Been in blogging hibernation recently, not for any particular reason, other than the demands of a full teaching timetable. Those who do manage to blog with such inimitable frequency, I take my hat off to you! On the list of my own priorities it currently features below writing my Key stage 3 reports and planning this weeks lessons on the Bard 🙂 However as my fave form of professional development for thinking and reflection, I’m setting myself a 5 week challenge to write a post per week. (5 weeks today we break up for the summer).
I was thinking about writing on curriculum last weekend, then as so often happens in blogosphere, I stumbled across a post that encapsulates my thoughts entirely and saves me the time, this came in the form of this post by @jo_facer on E.D.Hirsch’s Cultural Literacy. Jo has proposed to put forward ‘just one book’ for what she sees as the key aspects of education, which in turn inspired my own challenge. I’m going to write a short synopsis of the books that have had some of the most profound impact on my thinking in 5 key areas. To whittle myself down to choosing just one book in each of these categories was a significant challenge, so many to choose from and I have changed my mind a few times before publishing this! However here goes….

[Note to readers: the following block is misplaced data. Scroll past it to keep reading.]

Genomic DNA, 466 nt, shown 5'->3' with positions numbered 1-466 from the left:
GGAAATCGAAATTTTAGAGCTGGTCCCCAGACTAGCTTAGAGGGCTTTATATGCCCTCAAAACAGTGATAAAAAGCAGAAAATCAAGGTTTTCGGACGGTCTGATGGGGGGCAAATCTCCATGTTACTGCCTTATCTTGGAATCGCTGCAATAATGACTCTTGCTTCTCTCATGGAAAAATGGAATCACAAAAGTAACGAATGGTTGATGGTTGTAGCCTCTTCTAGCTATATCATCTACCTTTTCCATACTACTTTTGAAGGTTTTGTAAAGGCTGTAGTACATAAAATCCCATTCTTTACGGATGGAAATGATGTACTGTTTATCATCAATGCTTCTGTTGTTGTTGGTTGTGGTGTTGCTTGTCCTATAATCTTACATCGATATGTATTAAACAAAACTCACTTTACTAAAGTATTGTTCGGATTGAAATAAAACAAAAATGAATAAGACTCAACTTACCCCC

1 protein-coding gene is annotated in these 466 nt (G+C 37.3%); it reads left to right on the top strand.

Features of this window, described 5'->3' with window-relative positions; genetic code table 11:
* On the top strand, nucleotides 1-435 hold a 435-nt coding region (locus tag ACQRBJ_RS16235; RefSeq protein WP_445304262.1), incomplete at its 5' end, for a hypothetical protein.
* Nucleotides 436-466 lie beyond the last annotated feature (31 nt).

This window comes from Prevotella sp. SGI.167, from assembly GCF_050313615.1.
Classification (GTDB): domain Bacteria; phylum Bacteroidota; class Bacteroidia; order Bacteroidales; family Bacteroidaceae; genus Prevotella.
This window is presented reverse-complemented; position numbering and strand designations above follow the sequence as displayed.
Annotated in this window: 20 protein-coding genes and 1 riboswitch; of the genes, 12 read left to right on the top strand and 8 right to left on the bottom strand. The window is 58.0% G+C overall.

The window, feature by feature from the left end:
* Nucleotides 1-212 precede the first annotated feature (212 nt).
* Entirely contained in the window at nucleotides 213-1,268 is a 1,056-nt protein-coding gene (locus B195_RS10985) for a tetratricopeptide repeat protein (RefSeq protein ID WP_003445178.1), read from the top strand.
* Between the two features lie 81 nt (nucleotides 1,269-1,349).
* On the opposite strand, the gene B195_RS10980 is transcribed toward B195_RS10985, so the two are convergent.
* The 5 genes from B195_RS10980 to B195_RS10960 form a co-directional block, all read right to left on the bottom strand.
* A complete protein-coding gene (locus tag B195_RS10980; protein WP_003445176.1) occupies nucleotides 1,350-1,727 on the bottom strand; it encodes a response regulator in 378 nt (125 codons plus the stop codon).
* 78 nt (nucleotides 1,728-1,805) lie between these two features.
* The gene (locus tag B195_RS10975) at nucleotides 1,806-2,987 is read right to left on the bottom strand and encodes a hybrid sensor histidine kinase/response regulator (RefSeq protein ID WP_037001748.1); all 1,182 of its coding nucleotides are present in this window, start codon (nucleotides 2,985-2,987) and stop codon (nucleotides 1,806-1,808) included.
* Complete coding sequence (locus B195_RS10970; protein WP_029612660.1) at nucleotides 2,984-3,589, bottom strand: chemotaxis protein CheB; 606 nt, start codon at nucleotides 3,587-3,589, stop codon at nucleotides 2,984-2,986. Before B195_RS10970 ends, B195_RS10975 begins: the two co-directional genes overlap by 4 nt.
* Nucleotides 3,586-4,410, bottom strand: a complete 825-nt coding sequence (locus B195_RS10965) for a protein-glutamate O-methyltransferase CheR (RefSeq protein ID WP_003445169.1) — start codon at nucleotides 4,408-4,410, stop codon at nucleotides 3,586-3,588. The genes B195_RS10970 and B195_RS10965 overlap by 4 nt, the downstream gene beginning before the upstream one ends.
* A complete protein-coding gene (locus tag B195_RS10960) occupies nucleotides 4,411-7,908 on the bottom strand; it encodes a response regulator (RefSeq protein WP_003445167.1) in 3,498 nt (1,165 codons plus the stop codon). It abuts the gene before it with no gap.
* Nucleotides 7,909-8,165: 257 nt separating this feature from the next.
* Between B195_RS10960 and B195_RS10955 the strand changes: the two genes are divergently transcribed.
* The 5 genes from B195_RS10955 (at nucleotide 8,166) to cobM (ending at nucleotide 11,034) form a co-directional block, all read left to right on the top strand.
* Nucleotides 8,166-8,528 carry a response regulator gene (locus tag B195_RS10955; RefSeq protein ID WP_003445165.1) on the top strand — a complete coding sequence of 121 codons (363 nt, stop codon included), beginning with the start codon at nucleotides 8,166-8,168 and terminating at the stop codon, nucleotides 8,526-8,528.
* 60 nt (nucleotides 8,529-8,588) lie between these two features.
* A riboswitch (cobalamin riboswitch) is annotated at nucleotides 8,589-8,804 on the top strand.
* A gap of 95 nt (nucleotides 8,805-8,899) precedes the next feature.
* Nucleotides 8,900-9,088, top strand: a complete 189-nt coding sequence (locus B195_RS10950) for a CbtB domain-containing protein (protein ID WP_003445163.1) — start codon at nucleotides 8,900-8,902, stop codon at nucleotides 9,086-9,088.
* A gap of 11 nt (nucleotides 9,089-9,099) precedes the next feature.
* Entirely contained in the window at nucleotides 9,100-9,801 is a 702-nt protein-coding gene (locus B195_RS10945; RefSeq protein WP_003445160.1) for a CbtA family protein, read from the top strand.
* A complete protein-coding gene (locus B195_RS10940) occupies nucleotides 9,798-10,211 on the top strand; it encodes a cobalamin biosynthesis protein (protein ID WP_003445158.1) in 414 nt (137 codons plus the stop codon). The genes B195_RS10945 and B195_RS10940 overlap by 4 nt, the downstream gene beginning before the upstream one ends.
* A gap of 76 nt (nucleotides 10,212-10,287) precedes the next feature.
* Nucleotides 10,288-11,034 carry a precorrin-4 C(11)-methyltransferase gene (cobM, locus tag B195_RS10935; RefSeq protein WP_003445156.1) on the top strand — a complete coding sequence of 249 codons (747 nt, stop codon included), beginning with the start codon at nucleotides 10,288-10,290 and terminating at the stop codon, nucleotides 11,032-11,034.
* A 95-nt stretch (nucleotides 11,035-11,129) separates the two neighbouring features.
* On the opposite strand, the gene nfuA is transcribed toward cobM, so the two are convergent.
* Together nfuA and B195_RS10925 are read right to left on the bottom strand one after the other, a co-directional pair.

My 5 weeks, 5 books topics:
1. Leadership- Leverage Leadership (P.Bambrick-Santoyo)
- Teaching– Teach like a champion (D.Lemov)
Learning– Seven myths about education (D.Christodolou)
Assessment– Measuring Up (D.Koretz)
Curriculum– Trivium 21c: Preparing young people for the future with lessons from the past. (M.Robinson)
Beginning with Leadership, I received a Skype call from a friend during the summer of 2013. She was on holiday in France at the time and during the conversation waved an orange book at me saying you will love this book, you need to grab hold of it.
Leverage Leadership is a practical guide that seeks to identify the key levers of highly effective school leadership. Based on the North Star schools in Newark, New Jersey, overwhelmingly attended by disadvantaged youngsters, yet gaining international recognition for dramatic gains in student achievement.